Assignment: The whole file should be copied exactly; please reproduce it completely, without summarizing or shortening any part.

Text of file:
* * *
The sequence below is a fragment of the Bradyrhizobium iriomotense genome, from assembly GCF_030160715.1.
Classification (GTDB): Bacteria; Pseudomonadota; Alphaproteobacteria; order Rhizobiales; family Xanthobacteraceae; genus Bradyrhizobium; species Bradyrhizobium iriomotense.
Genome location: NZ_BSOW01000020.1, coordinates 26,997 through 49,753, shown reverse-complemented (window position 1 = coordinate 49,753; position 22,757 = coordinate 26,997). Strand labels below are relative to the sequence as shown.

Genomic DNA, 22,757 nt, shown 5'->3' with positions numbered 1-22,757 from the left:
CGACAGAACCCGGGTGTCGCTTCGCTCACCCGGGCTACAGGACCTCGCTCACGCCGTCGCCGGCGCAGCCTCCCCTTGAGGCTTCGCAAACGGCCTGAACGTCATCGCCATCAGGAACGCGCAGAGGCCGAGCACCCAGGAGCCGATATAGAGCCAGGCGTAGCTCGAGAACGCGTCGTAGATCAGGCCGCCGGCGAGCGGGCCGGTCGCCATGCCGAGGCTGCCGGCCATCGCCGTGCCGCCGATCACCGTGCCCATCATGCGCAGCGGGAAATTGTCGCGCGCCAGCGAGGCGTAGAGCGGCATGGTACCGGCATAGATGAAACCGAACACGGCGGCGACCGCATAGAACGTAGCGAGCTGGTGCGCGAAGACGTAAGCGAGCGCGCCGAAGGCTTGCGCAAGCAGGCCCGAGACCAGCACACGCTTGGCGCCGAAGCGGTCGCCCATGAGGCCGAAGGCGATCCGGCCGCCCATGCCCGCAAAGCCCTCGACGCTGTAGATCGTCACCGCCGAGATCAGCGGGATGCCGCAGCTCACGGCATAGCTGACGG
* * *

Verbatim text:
The sequence below is a fragment of the Bradyrhizobium iriomotense genome, from assembly GCF_030160715.1.
Classification (GTDB): Bacteria; Pseudomonadota; Alphaproteobacteria; order Rhizobiales; family Xanthobacteraceae; genus Bradyrhizobium; species Bradyrhizobium iriomotense.
Genome location: NZ_BSOW01000020.1, coordinates 26,997 through 49,753, shown reverse-complemented (window position 1 = coordinate 49,753; position 22,757 = coordinate 26,997). Strand labels below are relative to the sequence as shown.

Genomic DNA, 22,757 nt, shown 5'->3' with positions numbered 1-22,757 from the left:
CGACAGAACCCGGGTGTCGCTTCGCTCACCCGGGCTACAGGACCTCGCTCACGCCGTCGCCGGCGCAGCCTCCCCTTGAGGCTTCGCAAACGGCCTGAACGTCATCGCCATCAGGAACGCGCAGAGGCCGAGCACCCAGGAGCCGATATAGAGCCAGGCGTAGCTCGAGAACGCGTCGTAGATCAGGCCGCCGGCGAGCGGGCCGGTCGCCATGCCGAGGCTGCCGGCCATCGCCGTGCCGCCGATCACCGTGCCCATCATGCGCAGCGGGAAATTGTCGCGCGCCAGCGAGGCGTAGAGCGGCATGGTACCGGCATAGATGAAACCGAACACGGCGGCGACCGCATAGAACGTAGCGAGCTGGTGCGCGAAGACGTAAGCGAGCGCGCCGAAGGCTTGCGCAAGCAGGCCCGAGACCAGCACACGCTTGGCGCCGAAGCGGTCGCCCATGAGGCCGAAGGCGATCCGGCCGCCCATGCCCGCAAAGCCCTCGACGCTGTAGATCGTCACCGCCGAGATCAGCGGGATGCCGCAGCTCACGGCATAGCTGACGG